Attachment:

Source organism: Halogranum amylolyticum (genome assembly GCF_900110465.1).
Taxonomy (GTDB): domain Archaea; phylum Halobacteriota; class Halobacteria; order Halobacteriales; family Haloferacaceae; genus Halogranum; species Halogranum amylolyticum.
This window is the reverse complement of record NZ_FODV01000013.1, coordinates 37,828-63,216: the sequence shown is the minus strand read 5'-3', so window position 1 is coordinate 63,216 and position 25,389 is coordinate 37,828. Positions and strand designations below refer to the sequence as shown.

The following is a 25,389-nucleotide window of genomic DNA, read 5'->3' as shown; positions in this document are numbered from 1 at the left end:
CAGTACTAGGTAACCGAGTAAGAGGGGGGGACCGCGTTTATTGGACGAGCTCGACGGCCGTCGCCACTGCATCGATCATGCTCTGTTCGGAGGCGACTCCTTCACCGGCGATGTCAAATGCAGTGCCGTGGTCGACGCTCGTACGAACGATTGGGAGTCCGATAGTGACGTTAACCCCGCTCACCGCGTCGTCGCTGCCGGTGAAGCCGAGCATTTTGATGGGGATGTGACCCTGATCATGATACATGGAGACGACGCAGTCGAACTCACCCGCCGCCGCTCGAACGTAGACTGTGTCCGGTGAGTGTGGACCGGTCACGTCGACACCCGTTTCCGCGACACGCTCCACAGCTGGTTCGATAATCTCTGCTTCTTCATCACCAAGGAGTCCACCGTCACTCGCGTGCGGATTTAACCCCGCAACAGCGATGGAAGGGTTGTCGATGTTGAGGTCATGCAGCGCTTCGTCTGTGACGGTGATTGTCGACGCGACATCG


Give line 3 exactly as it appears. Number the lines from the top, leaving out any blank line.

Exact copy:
This window is the reverse complement of record NZ_FODV01000013.1, coordinates 37,828-63,216: the sequence shown is the minus strand read 5'-3', so window position 1 is coordinate 63,216 and position 25,389 is coordinate 37,828. Positions and strand designations below refer to the sequence as shown.